Samuel Hansen of ACMEscience.com hosts the Relatively Prime math podcast. Season 2 just came out – it’s definitely worth checking out [Link]. Season 2 contains five episodes. I am on the episode entitled “Just choose a spot Bob” about my blog post about how to optimally choose a parking spot.
Tag Archives: podcast and video
One of my blog posts about starting a fire at a gas station was featured on the math podcast The Other Half called “The Road Trip” by podcasters and professors Dr. Annie Rorem and Dr. Anna Haensch [Listen here] The podcast is about taking an optimal road trip (the Traveling Salesman Problem (TSP)) and rare risks associated with travel.
In The Road Trip, Anna and Annie look into the math that undergirds the great American summertime tradition of rolling down the windows, turning up the stereo, and touring the countryside by automobile.
Randy Olson has made the planning part easy by computing the optimal road trip across the U.S. His work to minimize the miles between landmarks in the lower 48 has been featured in the Washington Post and on Discovery News. In fact, Tracy Staedter of Discovery News can be credited not only with encouraging Olson to tackle this problem, but also with determining the list of landmarks he used. If you have a road trip you’d like to optimize, check out his code here.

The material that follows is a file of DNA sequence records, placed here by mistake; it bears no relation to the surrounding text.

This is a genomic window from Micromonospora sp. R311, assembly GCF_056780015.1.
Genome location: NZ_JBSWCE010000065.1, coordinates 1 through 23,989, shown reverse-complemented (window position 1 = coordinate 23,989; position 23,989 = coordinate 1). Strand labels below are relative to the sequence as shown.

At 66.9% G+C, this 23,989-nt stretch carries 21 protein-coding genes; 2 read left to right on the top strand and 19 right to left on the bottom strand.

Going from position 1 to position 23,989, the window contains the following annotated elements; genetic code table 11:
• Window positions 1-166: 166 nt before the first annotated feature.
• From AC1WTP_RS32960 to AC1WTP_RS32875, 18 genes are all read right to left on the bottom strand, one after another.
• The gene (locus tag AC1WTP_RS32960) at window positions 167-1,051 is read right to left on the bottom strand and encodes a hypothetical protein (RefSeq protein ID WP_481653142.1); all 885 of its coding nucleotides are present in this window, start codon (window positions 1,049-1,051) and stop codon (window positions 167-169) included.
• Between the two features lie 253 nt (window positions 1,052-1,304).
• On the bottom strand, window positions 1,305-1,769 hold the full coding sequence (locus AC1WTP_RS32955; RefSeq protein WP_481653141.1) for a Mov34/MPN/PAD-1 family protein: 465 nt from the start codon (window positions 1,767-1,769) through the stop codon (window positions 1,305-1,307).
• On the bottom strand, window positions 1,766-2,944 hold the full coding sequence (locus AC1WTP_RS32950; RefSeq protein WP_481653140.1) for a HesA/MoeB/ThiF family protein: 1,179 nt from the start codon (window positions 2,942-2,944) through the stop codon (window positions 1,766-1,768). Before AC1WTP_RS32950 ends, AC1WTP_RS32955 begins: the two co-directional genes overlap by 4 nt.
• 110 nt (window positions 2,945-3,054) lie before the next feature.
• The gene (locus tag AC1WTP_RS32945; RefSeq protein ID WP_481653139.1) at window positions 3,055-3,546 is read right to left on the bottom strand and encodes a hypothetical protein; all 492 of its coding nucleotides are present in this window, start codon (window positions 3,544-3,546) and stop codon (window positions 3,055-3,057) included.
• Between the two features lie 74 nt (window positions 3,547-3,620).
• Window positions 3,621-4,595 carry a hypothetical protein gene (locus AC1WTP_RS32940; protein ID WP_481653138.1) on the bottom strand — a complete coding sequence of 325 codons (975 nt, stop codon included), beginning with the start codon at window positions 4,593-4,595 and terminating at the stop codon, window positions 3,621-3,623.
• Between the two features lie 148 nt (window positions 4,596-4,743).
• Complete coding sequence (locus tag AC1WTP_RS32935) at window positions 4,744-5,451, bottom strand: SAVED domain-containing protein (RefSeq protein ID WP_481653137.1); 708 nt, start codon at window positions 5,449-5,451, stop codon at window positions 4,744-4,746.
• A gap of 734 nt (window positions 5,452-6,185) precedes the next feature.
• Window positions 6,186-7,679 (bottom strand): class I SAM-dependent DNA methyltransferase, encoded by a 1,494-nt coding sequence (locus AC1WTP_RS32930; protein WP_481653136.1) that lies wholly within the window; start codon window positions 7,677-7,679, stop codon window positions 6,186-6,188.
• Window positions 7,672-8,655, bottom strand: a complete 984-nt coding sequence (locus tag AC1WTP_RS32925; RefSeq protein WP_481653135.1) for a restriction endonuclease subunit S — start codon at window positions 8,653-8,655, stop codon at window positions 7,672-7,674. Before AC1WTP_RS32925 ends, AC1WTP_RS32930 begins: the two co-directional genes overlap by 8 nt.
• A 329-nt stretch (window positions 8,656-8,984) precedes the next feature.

And, because cars don’t run on math alone, we also consider the necessity of refueling on the road. In particular, we ask Laura McLay to weigh in on gas station safety, as she computes the conditional probability of blowing yourself up while you’re pumping gas.
“The Road Trip” is n excellent podcast! Thanks to Annie and Anna for doing such a great job and for being math ambassadors. I look forward to future episodes.
The Other Half is part of ACME Science, which offers several other math and science podcasts.
One thing I would like to add to the podcast is that there are real applications of the TSP and risk analysis. We academics don’t always sit up in our ivory towers coming up with silly problems to solve that are divorced from the real world. We need to be able to characterize rare risks for numerous applications (e.g., nuclear power risks) and then communicate those risks to others for managing rare but potentially catastrophic risks. I have a few links to related blog posts at the bottom of this post. Likewise, the TSP isn’t just used to plan summer road trips. It’s used by trucking and delivery companies to plan routes, in gene sequencing, for meals-on-wheels deliveries, and in emergency response after a disaster.